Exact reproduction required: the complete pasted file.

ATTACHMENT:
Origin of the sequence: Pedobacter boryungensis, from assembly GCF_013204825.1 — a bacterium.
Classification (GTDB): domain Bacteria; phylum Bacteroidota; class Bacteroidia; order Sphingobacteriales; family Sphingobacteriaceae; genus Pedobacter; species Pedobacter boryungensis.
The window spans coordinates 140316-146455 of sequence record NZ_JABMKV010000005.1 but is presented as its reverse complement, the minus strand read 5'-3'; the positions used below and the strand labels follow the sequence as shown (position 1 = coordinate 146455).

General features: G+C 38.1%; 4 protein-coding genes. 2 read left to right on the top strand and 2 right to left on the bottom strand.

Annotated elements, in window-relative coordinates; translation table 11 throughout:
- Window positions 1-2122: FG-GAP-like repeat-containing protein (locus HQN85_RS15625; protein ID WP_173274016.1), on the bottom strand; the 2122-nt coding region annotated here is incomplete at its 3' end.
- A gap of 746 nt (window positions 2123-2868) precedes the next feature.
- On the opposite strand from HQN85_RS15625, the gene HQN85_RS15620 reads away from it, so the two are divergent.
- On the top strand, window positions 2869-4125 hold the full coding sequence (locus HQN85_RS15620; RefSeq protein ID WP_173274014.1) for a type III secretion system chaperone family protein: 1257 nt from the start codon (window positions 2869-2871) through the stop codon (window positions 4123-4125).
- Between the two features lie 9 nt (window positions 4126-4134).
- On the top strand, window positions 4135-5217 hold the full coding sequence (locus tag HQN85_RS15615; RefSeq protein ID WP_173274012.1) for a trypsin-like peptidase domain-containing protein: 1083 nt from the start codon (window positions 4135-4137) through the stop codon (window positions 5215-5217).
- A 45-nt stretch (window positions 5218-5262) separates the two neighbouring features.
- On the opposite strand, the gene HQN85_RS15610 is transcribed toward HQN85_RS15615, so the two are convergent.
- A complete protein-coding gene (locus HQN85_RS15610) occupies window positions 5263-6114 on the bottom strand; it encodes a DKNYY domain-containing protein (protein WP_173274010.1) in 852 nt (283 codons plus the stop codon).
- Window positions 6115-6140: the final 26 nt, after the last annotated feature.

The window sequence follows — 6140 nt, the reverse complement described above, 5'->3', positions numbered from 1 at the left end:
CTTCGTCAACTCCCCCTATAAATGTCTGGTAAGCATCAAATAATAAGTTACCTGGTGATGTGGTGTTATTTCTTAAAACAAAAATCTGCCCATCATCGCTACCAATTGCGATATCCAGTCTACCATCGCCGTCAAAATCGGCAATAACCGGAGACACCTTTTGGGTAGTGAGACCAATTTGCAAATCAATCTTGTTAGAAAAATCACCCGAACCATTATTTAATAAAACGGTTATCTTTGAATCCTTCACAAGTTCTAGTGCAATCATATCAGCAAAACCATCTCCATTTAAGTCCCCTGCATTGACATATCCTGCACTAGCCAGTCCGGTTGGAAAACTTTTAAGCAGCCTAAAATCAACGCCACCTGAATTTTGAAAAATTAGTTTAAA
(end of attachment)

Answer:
Origin of the sequence: Pedobacter boryungensis, from assembly GCF_013204825.1 — a bacterium.
Classification (GTDB): domain Bacteria; phylum Bacteroidota; class Bacteroidia; order Sphingobacteriales; family Sphingobacteriaceae; genus Pedobacter; species Pedobacter boryungensis.
The window spans coordinates 140316-146455 of sequence record NZ_JABMKV010000005.1 but is presented as its reverse complement, the minus strand read 5'-3'; the positions used below and the strand labels follow the sequence as shown (position 1 = coordinate 146455).

General features: G+C 38.1%; 4 protein-coding genes. 2 read left to right on the top strand and 2 right to left on the bottom strand.

Annotated elements, in window-relative coordinates; translation table 11 throughout:
- Window positions 1-2122: FG-GAP-like repeat-containing protein (locus HQN85_RS15625; protein ID WP_173274016.1), on the bottom strand; the 2122-nt coding region annotated here is incomplete at its 3' end.
- A gap of 746 nt (window positions 2123-2868) precedes the next feature.
- On the opposite strand from HQN85_RS15625, the gene HQN85_RS15620 reads away from it, so the two are divergent.
- On the top strand, window positions 2869-4125 hold the full coding sequence (locus HQN85_RS15620; RefSeq protein ID WP_173274014.1) for a type III secretion system chaperone family protein: 1257 nt from the start codon (window positions 2869-2871) through the stop codon (window positions 4123-4125).
- Between the two features lie 9 nt (window positions 4126-4134).
- On the top strand, window positions 4135-5217 hold the full coding sequence (locus tag HQN85_RS15615; RefSeq protein ID WP_173274012.1) for a trypsin-like peptidase domain-containing protein: 1083 nt from the start codon (window positions 4135-4137) through the stop codon (window positions 5215-5217).
- A 45-nt stretch (window positions 5218-5262) separates the two neighbouring features.
- On the opposite strand, the gene HQN85_RS15610 is transcribed toward HQN85_RS15615, so the two are convergent.
- A complete protein-coding gene (locus HQN85_RS15610) occupies window positions 5263-6114 on the bottom strand; it encodes a DKNYY domain-containing protein (protein WP_173274010.1) in 852 nt (283 codons plus the stop codon).
- Window positions 6115-6140: the final 26 nt, after the last annotated feature.

The window sequence follows — 6140 nt, the reverse complement described above, 5'->3', positions numbered from 1 at the left end:
CTTCGTCAACTCCCCCTATAAATGTCTGGTAAGCATCAAATAATAAGTTACCTGGTGATGTGGTGTTATTTCTTAAAACAAAAATCTGCCCATCATCGCTACCAATTGCGATATCCAGTCTACCATCGCCGTCAAAATCGGCAATAACCGGAGACACCTTTTGGGTAGTGAGACCAATTTGCAAATCAATCTTGTTAGAAAAATCACCCGAACCATTATTTAATAAAACGGTTATCTTTGAATCCTTCACAAGTTCTAGTGCAATCATATCAGCAAAACCATCTCCATTTAAGTCCCCTGCATTGACATATCCTGCACTAGCCAGTCCGGTTGGAAAACTTTTAAGCAGCCTAAAATCAACGCCACCTGAATTTTGAAAAATTAGTTTAAA